With the unmistakable high-pitched vocals of Pat Upton soaring out of the speakers, "More Today Than Yesterday" by the Spiral Starecase scored with the public in a big way to become a true AM radio pop standard. Pat Upton, who wrote "More", chronicles the history of the group and all quotes are from him.
Pat Upton was born in Alabama in 1940. "I have sang all my life and grew up singing gospel music. I was introduced to the electric guitar when I was about 19. Duane Eddy and the Ventures were my favorites when I started playing. Shortly thereafter, I joined the Air Force and really learned to play guitar there. I spent four years in the service and was based in Sacramento, from 1962-66. My first band was a four piece instrumental group we put together for the Air Force talent contest. The group was called the Fydallions and that is where I started singing lead. After I got out of the service, we went on the road. We would play the Las Vegas circuit; five hour lounge jobs."
Along with Upton on vocals and guitar, the group that eventually became the Spiral Starecase consisted of Harvey Kaplan (keyboards), Vinny Parello (drums), Dick Lopes (sax) and Bobby Raymond (bass). Harvey, Vinny and Bobby joined in 1966. Harvey came from New York City. Vinny came from Utah. Dick Lopes was a founding member of the Fydallions and asked me to join. It was while working Vegas that I wrote 'More'.
"We played around Los Angeles a few times as the Fedalions. Our first recording contract was with Crusader Records, a small one man label operated by Fred Darian who had recently had a hit with 'The In Crowd' by Dobie Gray. We cut some stuff that Darian produced but it was never released. Later, we did a demo for Columbia, but again nothing happened. Back in those days you could make a tape on a reel to reel or you could ask to go into studio for a few hours and if the label thought you had anything they would work with you."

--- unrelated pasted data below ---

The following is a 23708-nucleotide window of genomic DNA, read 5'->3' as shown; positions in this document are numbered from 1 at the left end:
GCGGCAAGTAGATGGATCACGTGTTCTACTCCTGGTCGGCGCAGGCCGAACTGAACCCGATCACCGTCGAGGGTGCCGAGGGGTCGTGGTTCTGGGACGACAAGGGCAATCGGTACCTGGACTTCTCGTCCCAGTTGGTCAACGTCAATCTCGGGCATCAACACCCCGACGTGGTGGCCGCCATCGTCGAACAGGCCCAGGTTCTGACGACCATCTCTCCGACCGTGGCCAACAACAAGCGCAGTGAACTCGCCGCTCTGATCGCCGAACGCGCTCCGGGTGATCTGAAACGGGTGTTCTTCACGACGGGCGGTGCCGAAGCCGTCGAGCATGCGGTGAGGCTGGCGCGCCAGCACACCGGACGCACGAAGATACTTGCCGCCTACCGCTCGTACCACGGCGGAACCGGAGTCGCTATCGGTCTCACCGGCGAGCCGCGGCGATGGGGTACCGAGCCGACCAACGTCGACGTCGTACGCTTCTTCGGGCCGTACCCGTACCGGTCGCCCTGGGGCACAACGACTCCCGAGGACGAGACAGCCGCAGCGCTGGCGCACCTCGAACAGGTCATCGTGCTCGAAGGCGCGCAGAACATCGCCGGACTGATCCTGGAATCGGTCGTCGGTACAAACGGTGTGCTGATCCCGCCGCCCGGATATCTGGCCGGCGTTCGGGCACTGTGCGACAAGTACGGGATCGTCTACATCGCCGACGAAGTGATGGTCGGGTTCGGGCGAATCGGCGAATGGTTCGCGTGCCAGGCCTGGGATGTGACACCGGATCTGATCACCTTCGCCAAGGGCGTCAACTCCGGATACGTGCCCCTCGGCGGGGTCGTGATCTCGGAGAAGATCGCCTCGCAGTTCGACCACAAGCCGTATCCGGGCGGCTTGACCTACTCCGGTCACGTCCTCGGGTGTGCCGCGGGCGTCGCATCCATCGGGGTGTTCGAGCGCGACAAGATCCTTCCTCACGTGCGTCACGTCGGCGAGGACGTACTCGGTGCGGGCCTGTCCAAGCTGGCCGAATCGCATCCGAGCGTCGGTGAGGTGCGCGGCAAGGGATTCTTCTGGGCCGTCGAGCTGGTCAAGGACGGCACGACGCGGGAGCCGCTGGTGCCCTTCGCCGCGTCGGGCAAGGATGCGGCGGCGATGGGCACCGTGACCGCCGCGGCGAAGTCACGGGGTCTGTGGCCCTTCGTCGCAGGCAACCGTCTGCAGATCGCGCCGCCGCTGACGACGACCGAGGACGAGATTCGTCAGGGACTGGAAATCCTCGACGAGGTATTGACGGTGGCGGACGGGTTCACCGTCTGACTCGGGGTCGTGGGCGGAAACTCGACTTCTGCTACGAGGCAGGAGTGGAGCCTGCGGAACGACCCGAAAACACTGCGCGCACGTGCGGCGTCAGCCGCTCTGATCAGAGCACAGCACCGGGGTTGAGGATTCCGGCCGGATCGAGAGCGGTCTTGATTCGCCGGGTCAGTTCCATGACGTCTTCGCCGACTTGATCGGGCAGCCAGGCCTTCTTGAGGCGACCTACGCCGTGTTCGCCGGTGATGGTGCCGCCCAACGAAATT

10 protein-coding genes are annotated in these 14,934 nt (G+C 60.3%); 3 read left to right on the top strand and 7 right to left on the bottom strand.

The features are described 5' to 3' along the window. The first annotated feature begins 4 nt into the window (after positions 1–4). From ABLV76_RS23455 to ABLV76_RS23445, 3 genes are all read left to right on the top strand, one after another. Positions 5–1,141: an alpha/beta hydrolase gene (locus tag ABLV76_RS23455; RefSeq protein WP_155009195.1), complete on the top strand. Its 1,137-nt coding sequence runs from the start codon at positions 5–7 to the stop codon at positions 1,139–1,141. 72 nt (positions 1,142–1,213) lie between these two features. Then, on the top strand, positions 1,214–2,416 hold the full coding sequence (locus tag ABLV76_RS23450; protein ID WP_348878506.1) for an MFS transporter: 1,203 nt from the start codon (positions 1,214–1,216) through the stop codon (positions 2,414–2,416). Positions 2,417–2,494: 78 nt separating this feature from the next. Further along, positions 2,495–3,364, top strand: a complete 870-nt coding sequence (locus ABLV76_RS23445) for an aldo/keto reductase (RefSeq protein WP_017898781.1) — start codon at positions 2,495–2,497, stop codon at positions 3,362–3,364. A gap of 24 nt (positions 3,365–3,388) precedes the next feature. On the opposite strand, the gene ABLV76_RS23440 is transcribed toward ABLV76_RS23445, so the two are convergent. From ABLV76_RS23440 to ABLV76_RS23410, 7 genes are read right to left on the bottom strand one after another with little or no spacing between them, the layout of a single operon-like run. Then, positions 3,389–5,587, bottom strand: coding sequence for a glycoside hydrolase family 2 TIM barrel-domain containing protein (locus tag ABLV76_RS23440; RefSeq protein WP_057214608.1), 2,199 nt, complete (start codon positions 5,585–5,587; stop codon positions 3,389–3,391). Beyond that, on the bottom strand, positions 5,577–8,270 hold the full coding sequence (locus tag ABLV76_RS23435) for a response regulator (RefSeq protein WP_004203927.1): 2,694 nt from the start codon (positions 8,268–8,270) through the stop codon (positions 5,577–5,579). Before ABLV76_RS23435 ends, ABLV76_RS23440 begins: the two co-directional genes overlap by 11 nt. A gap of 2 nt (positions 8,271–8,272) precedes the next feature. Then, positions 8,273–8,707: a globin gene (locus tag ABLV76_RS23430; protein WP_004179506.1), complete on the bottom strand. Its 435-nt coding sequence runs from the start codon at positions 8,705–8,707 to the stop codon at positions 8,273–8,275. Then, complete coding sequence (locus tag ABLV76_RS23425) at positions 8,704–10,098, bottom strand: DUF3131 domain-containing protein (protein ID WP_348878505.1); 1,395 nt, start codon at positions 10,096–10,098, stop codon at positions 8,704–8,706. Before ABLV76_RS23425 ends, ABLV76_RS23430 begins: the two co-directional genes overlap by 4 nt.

"We started working at a club in El Monte, California. It was there we met our manager, Michael Griesman. Columbia producer and A&R man Gary Usher [Beach Boys, Byrds] came to the club in El Monte and liked what he heard. He signed us to Columbia in 1967. Columbia told us they did not like our hair, dress or name, so we changed. Dick Lopes saw an old movie called 'The Spiral Starecase' and we used that name and revised the spelling a bit. Our first record 'Baby What I Mean'/'Makin' My Mind Up' was produced and arranged by Gary Usher." Both songs were not written by the band. Although 'Makin My Mind Up' is the catchiest pop song of the two, Columbia pushed 'Baby What I Mean' as the 'a' side, but nothing happened. "Usher left Columbia about that time and Sonny Knight replaced him as the producer. The last time I saw Gary was in Vegas and I had just written 'More'. I played it for him and it only had two verses. He said it needed another verse, so I wrote another."
After the initial record failed, "Columbia said it was having trouble getting material and suggested that someone in the band write. 'More' was the first song I wrote. Originally I wrote it with Bobby Goldsboro in mind. Columbia said just write songs." The Spiral Starecase recorded the song, produced by Sonny Knight and arranged by Al Capps. Upon release, it was a smash hit, reaching #12 on Billboard in 1969. "A DJ in Souix Falls, South Dakota broke the record. Sonny Knight had also been in radio and he helped promote the record."